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Iran Reformers Weigh Options for Runoff Vote

With no presidential candidate of their own on the ballot, they can boycott, or back a centrist ex-leader whose record they criticize.

June 20, 2005|John Daniszewski | Times Staff Writer

TEHRAN — Iran's reformers considered Sunday how to respond to the strong showing of this city's conservative mayor in the first round of presidential voting, debating whether to boycott the runoff or unite behind an establishment candidate whom many of them dislike or distrust.

One human rights activist warned that the limited freedoms obtained in Iran during the last eight years were threatened unless reformers and the rest of society united behind ex-President Hashemi Rafsanjani to keep Tehran Mayor Mahmoud Ahmadinejad from winning Friday's scheduled presidential runoff.

Ahmadinejad shocked most analysts by gaining enough votes in a seven-way race last Friday to qualify for a runoff against Rafsanjani, the preelection favorite who served as president between 1989 and 1997.

Reformers have alleged that Ahmadinejad received inappropriate help from high military and militia officers who mobilized their considerable forces to vote for him. They have offered no proof of their allegations.

The mayor's conservative partisans say that his unapologetic stance in favor of Islam and the values of the 1979 revolution led by the late Ayatollah Ruhollah Khomeini won favor, especially with poor and working-class voters.

Rafsanjani is also disliked by many reformers, who accuse him of disregarding human rights and overseeing a period of political and economic stagnation when he was in office. A fixture among Iran's rulers for more than two decades, he now styles himself a "fundamentalist reformer."

By late Sunday, some reformists were moving toward Rafsanjani despite their previous differences. Two reform groups, the Islamic Iran Participation Front and the Islamic Revolution Mujahedin Organization, called on followers to vote for Rafsanjani to head off a hard-line presidency.

"The country faces a danger of direct involvement by military parties," the Participation Front said in a statement quoted by Reuters.

Two reform candidates Saturday leveled charges that the election held a day earlier was marred by interference by conservative forces, but there was little sign that the Guardian Council, the conservative body that oversees elections, intended to take the complaints seriously. Newspapers reported that the runoff between the 49-year-old mayor and Rafsanjani, 70, would go ahead Friday.

The Guardian Council was accused by defeated reform candidate Mehdi Karroubi of being part of the alleged conspiracy that had authorities backing Ahmadinejad, a former Revolutionary Guard officer who was largely unknown until his appointment as mayor of Tehran two years ago. The main reform candidate, Mostafa Moin, also said officials had rigged the vote in favor of Ahmadinejad. Moin finished a dismal fifth in the official tally.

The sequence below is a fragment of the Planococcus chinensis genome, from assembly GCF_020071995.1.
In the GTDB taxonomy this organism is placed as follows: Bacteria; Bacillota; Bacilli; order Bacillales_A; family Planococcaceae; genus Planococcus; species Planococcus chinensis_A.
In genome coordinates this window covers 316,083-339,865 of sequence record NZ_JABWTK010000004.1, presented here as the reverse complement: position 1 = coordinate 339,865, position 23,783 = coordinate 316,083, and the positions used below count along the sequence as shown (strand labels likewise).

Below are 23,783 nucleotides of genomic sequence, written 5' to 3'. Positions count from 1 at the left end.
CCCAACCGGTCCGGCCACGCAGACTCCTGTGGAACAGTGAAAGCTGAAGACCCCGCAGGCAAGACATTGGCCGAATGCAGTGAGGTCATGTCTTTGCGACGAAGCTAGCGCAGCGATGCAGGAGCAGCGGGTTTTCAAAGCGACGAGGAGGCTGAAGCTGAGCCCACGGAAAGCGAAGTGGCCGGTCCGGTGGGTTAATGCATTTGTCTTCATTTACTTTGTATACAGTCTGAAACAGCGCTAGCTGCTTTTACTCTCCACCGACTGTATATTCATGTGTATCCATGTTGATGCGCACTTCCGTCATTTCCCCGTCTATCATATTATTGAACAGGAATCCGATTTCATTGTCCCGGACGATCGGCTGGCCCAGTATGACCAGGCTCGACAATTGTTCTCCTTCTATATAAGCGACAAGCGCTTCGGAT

Karroubi issued a public plea Saturday to Iran's supreme leader, Ayatollah Ali Khamenei, to review the voting.

Emad Baghi, an ex-political prisoner and director of the Organization for the Defense of Prisoners' Rights, said he was breaking his silence on political matters to underscore what he saw as an urgent threat caused by the reform movement's weak showing. He told reporters that the success of Ahmadinejad represented a serious bid for power by a fundamentalist wing based in Iran's Revolutionary Guards and pro-government militias known as the Basijis, who are notorious for beating up pro-democracy activists.

At a news conference held for foreign and Iranian journalists Sunday, Foreign Minister Kamal Kharrazi boasted about the "very large and exciting" election and the reported turnout of 29 million people, or 62% of voters. The final tally announced Saturday night showed Rafsanjani finishing with 21%, or about 6.2 million votes. Ahmadinejad had 19.5%, or 5.7 million. Kharrazi said sardonically that the remarks of President Bush, who had sharply criticized Iran's electoral system last week on the eve of voting, had actually galvanized voters.

"This proves that Americans are not good politicians and not good forecasters of events," he said.

He described as routine reform candidates' complaints about the fairness of the ballot.

"Naturally after an election some candidates will have complaints and there are mechanisms in place to deal with them," he said. "As soon as the Council of Guardians evaluates the complaints, the second round of the election will be set, so we should allow those responsible for this to do their job."

Speaking from Jerusalem, Secretary of State Condoleezza Rice told network news programs that the election showed that the Iranian leadership was out of step with democratic reforms in the Middle East.

"I find it hard to see how this election could certainly contribute to the sense of legitimacy of the Iranian government," she told ABC's "This Week."

Reformers might have done better in the election but for a partial boycott by voters disenchanted with the Islamic regime and the country's political process.

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